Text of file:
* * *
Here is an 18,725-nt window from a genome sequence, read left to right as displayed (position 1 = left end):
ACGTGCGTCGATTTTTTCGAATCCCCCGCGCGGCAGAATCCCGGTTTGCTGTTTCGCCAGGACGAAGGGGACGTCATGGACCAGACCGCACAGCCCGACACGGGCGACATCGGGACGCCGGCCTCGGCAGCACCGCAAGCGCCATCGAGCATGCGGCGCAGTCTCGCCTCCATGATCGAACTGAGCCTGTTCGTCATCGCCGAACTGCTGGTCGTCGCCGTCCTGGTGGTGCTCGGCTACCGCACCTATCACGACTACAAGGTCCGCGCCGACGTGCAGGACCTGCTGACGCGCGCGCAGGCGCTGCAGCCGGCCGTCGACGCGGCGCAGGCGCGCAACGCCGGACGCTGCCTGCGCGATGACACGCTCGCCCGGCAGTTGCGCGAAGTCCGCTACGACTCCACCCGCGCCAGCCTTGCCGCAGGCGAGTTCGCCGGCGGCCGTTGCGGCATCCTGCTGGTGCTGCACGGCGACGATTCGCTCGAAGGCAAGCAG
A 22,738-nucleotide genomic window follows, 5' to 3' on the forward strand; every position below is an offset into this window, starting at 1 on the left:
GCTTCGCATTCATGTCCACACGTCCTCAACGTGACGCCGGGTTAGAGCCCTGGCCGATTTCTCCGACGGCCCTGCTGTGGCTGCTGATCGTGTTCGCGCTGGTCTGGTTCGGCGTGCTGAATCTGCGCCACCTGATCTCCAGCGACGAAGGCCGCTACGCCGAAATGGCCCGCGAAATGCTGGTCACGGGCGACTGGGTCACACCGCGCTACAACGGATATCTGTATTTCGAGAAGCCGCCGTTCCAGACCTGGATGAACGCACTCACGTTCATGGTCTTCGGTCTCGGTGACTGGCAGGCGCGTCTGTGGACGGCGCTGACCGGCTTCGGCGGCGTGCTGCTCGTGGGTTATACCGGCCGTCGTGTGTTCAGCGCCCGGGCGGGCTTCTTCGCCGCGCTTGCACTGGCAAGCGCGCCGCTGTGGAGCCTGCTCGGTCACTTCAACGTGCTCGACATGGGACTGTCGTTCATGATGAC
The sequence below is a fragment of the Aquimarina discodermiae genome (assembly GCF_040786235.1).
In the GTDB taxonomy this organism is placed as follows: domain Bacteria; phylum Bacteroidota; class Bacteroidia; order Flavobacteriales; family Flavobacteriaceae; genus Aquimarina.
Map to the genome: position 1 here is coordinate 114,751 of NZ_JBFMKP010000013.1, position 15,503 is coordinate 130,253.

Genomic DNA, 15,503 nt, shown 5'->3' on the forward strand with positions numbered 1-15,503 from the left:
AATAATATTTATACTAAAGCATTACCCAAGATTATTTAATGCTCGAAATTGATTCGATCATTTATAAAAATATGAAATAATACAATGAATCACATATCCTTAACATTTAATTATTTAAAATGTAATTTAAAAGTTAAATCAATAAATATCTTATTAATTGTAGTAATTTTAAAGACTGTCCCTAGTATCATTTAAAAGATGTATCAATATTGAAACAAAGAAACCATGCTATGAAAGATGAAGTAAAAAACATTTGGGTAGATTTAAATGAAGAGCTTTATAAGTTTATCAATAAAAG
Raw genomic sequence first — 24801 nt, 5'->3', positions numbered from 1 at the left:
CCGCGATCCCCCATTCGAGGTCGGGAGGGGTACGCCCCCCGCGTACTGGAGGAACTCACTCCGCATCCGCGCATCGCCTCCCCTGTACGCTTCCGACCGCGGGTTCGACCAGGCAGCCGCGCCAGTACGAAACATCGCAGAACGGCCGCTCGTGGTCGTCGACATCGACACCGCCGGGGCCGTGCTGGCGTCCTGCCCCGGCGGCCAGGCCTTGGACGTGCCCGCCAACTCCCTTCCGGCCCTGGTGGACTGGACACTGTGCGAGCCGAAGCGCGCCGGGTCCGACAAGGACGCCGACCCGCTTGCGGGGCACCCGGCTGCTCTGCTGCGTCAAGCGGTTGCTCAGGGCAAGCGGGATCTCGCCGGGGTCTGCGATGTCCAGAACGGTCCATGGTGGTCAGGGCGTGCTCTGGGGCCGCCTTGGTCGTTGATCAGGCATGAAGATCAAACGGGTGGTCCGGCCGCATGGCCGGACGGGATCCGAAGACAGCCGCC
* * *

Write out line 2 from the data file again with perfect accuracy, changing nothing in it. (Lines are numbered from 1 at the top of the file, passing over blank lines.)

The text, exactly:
ACGTGCGTCGATTTTTTCGAATCCCCCGCGCGGCAGAATCCCGGTTTGCTGTTTCGCCAGGACGAAGGGGACGTCATGGACCAGACCGCACAGCCCGACACGGGCGACATCGGGACGCCGGCCTCGGCAGCACCGCAAGCGCCATCGAGCATGCGGCGCAGTCTCGCCTCCATGATCGAACTGAGCCTGTTCGTCATCGCCGAACTGCTGGTCGTCGCCGTCCTGGTGGTGCTCGGCTACCGCACCTATCACGACTACAAGGTCCGCGCCGACGTGCAGGACCTGCTGACGCGCGCGCAGGCGCTGCAGCCGGCCGTCGACGCGGCGCAGGCGCGCAACGCCGGACGCTGCCTGCGCGATGACACGCTCGCCCGGCAGTTGCGCGAAGTCCGCTACGACTCCACCCGCGCCAGCCTTGCCGCAGGCGAGTTCGCCGGCGGCCGTTGCGGCATCCTGCTGGTGCTGCACGGCGACGATTCGCTCGAAGGCAAGCAG